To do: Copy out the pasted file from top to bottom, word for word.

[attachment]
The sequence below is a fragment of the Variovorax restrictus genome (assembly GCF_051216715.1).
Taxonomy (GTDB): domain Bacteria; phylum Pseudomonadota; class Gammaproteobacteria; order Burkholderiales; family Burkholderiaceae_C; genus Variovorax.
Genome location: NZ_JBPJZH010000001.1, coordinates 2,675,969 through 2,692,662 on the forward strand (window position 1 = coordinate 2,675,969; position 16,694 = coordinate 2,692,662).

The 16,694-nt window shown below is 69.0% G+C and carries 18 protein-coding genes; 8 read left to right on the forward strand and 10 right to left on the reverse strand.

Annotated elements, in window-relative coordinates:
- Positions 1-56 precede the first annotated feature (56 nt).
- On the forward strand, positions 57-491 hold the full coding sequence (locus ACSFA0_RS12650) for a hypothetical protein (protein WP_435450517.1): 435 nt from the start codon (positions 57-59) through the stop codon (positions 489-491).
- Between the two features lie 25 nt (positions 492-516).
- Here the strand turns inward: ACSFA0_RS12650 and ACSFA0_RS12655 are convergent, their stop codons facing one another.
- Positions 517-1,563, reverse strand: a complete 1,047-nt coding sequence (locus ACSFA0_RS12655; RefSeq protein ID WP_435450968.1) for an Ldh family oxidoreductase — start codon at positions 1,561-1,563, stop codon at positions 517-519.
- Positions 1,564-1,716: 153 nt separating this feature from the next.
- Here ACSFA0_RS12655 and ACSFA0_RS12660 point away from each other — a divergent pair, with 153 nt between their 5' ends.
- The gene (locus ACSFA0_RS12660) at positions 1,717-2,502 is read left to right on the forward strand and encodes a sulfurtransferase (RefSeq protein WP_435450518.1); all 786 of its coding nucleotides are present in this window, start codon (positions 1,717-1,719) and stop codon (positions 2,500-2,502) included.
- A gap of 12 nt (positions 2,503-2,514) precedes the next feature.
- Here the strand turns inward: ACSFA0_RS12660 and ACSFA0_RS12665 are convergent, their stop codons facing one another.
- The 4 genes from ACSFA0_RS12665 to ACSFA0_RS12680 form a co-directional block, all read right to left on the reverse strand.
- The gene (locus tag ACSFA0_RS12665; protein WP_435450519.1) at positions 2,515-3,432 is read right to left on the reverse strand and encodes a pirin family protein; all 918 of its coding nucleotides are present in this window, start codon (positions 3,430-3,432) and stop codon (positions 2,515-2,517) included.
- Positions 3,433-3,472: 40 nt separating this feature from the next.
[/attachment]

The sequence below is a fragment of the Variovorax restrictus genome (assembly GCF_051216715.1).
Taxonomy (GTDB): domain Bacteria; phylum Pseudomonadota; class Gammaproteobacteria; order Burkholderiales; family Burkholderiaceae_C; genus Variovorax.
Genome location: NZ_JBPJZH010000001.1, coordinates 2,675,969 through 2,692,662 on the forward strand (window position 1 = coordinate 2,675,969; position 16,694 = coordinate 2,692,662).

The 16,694-nt window shown below is 69.0% G+C and carries 18 protein-coding genes; 8 read left to right on the forward strand and 10 right to left on the reverse strand.

Annotated elements, in window-relative coordinates:
- Positions 1-56 precede the first annotated feature (56 nt).
- On the forward strand, positions 57-491 hold the full coding sequence (locus ACSFA0_RS12650) for a hypothetical protein (protein WP_435450517.1): 435 nt from the start codon (positions 57-59) through the stop codon (positions 489-491).
- Between the two features lie 25 nt (positions 492-516).
- Here the strand turns inward: ACSFA0_RS12650 and ACSFA0_RS12655 are convergent, their stop codons facing one another.
- Positions 517-1,563, reverse strand: a complete 1,047-nt coding sequence (locus ACSFA0_RS12655; RefSeq protein ID WP_435450968.1) for an Ldh family oxidoreductase — start codon at positions 1,561-1,563, stop codon at positions 517-519.
- Positions 1,564-1,716: 153 nt separating this feature from the next.
- Here ACSFA0_RS12655 and ACSFA0_RS12660 point away from each other — a divergent pair, with 153 nt between their 5' ends.
- The gene (locus ACSFA0_RS12660) at positions 1,717-2,502 is read left to right on the forward strand and encodes a sulfurtransferase (RefSeq protein WP_435450518.1); all 786 of its coding nucleotides are present in this window, start codon (positions 1,717-1,719) and stop codon (positions 2,500-2,502) included.
- A gap of 12 nt (positions 2,503-2,514) precedes the next feature.
- Here the strand turns inward: ACSFA0_RS12660 and ACSFA0_RS12665 are convergent, their stop codons facing one another.
- The 4 genes from ACSFA0_RS12665 to ACSFA0_RS12680 form a co-directional block, all read right to left on the reverse strand.
- The gene (locus tag ACSFA0_RS12665; protein WP_435450519.1) at positions 2,515-3,432 is read right to left on the reverse strand and encodes a pirin family protein; all 918 of its coding nucleotides are present in this window, start codon (positions 3,430-3,432) and stop codon (positions 2,515-2,517) included.
- Positions 3,433-3,472: 40 nt separating this feature from the next.